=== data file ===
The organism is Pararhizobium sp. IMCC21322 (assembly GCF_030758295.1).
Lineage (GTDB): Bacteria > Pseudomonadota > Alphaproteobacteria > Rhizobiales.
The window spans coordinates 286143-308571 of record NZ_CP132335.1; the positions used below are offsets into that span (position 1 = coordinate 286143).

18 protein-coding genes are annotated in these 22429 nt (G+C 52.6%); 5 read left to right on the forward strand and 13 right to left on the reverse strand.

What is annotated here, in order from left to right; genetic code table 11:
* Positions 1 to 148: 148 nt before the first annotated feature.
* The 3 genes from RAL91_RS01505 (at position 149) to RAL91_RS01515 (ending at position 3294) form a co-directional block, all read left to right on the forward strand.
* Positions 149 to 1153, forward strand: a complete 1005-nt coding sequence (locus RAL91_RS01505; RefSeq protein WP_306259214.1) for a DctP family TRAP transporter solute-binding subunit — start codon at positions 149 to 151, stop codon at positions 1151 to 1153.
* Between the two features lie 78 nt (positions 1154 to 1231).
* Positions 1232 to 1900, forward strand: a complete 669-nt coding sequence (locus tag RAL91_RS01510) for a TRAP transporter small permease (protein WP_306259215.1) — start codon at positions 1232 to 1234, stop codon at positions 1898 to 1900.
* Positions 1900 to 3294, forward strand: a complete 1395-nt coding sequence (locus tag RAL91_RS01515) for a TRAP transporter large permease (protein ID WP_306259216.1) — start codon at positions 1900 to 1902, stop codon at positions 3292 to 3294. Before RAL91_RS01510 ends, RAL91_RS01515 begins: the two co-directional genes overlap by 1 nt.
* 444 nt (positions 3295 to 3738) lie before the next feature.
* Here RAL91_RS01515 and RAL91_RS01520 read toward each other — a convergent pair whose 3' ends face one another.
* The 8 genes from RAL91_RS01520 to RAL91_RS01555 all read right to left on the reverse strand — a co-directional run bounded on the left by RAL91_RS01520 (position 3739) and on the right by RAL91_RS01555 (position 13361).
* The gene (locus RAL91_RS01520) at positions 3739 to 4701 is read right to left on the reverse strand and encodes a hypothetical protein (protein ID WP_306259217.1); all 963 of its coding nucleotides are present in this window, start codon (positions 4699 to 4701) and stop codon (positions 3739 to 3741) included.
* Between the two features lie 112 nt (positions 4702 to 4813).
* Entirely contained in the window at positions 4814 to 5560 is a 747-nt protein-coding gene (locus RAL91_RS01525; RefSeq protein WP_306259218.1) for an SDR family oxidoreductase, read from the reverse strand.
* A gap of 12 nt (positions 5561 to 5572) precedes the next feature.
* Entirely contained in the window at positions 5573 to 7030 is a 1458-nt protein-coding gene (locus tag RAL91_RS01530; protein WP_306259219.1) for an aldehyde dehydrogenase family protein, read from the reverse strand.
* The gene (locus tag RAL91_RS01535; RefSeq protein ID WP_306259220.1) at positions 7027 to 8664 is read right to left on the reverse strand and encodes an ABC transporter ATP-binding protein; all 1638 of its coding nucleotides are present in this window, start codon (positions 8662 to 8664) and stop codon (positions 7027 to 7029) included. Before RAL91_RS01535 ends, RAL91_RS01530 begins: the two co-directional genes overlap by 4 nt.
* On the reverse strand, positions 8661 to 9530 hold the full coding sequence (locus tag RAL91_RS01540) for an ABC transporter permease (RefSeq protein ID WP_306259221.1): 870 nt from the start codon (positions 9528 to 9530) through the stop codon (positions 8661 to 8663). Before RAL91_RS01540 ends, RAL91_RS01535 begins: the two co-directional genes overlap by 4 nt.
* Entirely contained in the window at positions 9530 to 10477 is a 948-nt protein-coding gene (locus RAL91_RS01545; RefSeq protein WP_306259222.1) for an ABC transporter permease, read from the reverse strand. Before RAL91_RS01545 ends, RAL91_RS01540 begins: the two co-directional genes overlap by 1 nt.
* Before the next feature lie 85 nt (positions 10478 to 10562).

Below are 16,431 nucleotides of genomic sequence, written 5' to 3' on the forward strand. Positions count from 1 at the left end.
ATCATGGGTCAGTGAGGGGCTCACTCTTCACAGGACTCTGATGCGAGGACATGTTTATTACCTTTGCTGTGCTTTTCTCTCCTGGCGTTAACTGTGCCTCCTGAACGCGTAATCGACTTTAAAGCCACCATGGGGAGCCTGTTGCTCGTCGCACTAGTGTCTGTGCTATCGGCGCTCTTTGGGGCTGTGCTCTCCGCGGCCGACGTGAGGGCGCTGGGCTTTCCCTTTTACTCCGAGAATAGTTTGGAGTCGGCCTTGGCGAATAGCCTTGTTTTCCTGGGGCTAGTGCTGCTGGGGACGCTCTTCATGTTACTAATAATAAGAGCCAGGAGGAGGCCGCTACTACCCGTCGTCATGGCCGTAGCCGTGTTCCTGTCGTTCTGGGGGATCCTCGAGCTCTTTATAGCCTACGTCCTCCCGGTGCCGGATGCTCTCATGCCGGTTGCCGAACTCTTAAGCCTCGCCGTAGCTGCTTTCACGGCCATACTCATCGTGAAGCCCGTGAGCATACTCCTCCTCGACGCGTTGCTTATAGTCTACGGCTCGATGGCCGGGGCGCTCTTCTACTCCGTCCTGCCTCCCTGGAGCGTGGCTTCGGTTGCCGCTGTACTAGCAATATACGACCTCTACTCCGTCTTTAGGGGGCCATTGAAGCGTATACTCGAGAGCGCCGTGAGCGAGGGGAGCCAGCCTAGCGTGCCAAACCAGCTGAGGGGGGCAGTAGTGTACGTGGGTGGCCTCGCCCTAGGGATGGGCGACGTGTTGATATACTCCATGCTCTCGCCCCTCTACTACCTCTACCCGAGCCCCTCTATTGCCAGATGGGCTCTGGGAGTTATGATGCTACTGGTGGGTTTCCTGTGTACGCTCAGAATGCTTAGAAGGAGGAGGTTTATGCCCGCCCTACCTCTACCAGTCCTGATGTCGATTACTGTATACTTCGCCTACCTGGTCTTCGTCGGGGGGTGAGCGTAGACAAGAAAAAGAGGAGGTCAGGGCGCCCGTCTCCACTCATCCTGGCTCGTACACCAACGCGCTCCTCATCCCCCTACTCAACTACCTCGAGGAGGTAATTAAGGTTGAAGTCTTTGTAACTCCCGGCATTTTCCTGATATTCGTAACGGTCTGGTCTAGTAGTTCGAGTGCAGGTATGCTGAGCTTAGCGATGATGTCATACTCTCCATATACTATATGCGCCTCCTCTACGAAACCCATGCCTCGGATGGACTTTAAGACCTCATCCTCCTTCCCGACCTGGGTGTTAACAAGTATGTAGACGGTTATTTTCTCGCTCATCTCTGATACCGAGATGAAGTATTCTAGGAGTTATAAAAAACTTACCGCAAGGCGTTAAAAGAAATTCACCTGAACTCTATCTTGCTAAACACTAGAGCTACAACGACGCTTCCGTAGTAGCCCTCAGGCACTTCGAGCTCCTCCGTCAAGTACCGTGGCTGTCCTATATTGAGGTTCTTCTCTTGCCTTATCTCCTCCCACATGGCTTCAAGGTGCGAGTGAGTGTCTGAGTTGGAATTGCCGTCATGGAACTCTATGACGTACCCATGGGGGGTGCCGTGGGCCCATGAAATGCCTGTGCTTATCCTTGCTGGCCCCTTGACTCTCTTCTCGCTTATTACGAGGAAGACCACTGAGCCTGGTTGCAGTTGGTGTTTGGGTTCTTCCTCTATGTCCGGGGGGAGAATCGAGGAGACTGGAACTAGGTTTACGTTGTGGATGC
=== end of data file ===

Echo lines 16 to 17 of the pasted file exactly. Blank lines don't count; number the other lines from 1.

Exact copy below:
* Between the two features lie 112 nt (positions 4702 to 4813).
* Entirely contained in the window at positions 4814 to 5560 is a 747-nt protein-coding gene (locus RAL91_RS01525; RefSeq protein WP_306259218.1) for an SDR family oxidoreductase, read from the reverse strand.